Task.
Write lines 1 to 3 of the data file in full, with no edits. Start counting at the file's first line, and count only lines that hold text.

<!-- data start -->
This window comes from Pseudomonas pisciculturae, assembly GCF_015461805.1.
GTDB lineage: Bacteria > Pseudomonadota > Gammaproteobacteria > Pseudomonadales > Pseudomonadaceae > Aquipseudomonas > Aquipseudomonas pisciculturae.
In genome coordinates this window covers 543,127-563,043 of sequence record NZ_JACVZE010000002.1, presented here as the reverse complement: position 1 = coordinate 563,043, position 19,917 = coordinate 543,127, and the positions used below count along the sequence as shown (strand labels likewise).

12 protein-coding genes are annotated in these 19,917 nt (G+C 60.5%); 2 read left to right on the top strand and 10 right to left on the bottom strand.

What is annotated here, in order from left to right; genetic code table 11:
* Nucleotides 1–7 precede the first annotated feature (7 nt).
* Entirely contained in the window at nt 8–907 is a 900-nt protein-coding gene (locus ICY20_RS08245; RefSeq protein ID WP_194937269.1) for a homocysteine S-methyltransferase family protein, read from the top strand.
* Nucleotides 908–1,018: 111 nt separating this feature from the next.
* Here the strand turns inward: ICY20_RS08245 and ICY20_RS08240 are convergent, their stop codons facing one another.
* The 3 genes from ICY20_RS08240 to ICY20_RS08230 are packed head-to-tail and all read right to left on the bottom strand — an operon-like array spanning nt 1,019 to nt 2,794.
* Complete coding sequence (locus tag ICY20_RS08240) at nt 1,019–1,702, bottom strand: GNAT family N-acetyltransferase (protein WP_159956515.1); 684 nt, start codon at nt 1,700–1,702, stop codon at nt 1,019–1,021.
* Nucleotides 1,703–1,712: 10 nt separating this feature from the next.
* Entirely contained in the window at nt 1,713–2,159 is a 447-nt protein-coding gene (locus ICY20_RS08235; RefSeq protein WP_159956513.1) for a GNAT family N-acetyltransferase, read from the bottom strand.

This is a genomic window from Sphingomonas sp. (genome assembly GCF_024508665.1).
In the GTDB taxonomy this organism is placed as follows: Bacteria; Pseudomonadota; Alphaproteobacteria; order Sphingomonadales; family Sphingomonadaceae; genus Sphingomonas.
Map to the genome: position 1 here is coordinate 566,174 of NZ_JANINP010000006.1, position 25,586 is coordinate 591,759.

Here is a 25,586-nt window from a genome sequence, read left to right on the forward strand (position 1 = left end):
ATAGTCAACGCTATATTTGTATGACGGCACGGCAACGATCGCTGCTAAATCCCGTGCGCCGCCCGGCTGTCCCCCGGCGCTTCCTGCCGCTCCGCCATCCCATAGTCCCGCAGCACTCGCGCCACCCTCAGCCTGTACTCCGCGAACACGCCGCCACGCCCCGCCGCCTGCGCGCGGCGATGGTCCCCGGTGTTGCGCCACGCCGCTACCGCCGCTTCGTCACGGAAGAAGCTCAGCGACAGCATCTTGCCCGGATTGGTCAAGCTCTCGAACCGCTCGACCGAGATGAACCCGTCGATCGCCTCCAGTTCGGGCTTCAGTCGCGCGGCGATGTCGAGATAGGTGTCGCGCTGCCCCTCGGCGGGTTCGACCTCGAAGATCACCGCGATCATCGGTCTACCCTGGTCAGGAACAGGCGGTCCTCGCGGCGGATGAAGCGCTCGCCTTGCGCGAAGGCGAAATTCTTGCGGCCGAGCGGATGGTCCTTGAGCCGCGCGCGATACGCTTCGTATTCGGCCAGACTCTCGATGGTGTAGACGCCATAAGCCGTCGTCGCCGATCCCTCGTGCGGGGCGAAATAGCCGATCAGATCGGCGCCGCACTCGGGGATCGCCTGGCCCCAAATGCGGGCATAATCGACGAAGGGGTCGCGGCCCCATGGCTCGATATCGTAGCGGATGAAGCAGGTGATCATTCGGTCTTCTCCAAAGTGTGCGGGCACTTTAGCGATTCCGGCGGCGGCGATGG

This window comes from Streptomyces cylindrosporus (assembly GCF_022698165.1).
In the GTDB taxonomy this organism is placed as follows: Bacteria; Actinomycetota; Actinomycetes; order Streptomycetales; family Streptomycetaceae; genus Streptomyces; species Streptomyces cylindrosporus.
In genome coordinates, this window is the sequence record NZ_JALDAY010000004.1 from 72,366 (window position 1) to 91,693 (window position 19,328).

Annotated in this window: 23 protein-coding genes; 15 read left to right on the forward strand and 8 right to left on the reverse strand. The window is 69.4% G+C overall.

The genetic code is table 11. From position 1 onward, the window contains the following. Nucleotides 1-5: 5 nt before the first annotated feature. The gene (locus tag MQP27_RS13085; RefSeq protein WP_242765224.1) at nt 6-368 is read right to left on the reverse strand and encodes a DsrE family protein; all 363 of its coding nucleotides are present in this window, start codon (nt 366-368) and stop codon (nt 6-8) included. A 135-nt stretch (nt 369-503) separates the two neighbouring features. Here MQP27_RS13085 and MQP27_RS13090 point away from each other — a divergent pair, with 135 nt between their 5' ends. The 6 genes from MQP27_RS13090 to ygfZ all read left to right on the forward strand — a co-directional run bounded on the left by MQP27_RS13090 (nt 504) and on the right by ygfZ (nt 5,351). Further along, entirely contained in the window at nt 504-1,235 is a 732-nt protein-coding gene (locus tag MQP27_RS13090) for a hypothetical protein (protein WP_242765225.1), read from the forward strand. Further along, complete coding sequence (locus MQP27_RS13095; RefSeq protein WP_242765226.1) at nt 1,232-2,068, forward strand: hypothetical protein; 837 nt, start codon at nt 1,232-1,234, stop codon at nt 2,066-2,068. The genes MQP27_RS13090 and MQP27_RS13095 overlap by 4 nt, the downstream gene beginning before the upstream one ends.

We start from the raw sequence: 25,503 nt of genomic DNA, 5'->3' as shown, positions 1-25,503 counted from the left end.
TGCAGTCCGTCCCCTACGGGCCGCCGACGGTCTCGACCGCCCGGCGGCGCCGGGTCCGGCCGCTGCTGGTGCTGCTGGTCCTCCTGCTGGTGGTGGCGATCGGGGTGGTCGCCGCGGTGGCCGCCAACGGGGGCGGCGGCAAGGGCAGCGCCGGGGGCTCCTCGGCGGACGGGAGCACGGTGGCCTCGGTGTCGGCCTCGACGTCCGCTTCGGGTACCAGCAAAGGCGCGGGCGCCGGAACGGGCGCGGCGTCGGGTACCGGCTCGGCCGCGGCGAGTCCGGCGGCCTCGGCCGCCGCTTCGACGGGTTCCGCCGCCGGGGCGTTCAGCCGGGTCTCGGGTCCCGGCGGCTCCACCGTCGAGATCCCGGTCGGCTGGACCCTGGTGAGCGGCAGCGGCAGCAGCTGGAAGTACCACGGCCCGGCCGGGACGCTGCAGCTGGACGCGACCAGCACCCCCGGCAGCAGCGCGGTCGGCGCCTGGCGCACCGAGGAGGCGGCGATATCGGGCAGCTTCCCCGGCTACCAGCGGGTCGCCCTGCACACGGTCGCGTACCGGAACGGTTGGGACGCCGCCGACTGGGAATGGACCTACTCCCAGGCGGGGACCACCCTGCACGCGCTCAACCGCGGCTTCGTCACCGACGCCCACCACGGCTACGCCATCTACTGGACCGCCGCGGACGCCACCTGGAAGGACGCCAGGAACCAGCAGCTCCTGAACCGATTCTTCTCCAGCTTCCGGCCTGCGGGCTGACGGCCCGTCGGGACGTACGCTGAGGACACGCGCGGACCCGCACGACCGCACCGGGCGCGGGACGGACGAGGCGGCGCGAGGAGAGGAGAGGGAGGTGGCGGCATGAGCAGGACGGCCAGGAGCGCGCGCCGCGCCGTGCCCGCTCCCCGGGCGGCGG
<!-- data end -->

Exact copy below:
This window comes from Pseudomonas pisciculturae, assembly GCF_015461805.1.
GTDB lineage: Bacteria > Pseudomonadota > Gammaproteobacteria > Pseudomonadales > Pseudomonadaceae > Aquipseudomonas > Aquipseudomonas pisciculturae.
In genome coordinates this window covers 543,127-563,043 of sequence record NZ_JACVZE010000002.1, presented here as the reverse complement: position 1 = coordinate 563,043, position 19,917 = coordinate 543,127, and the positions used below count along the sequence as shown (strand labels likewise).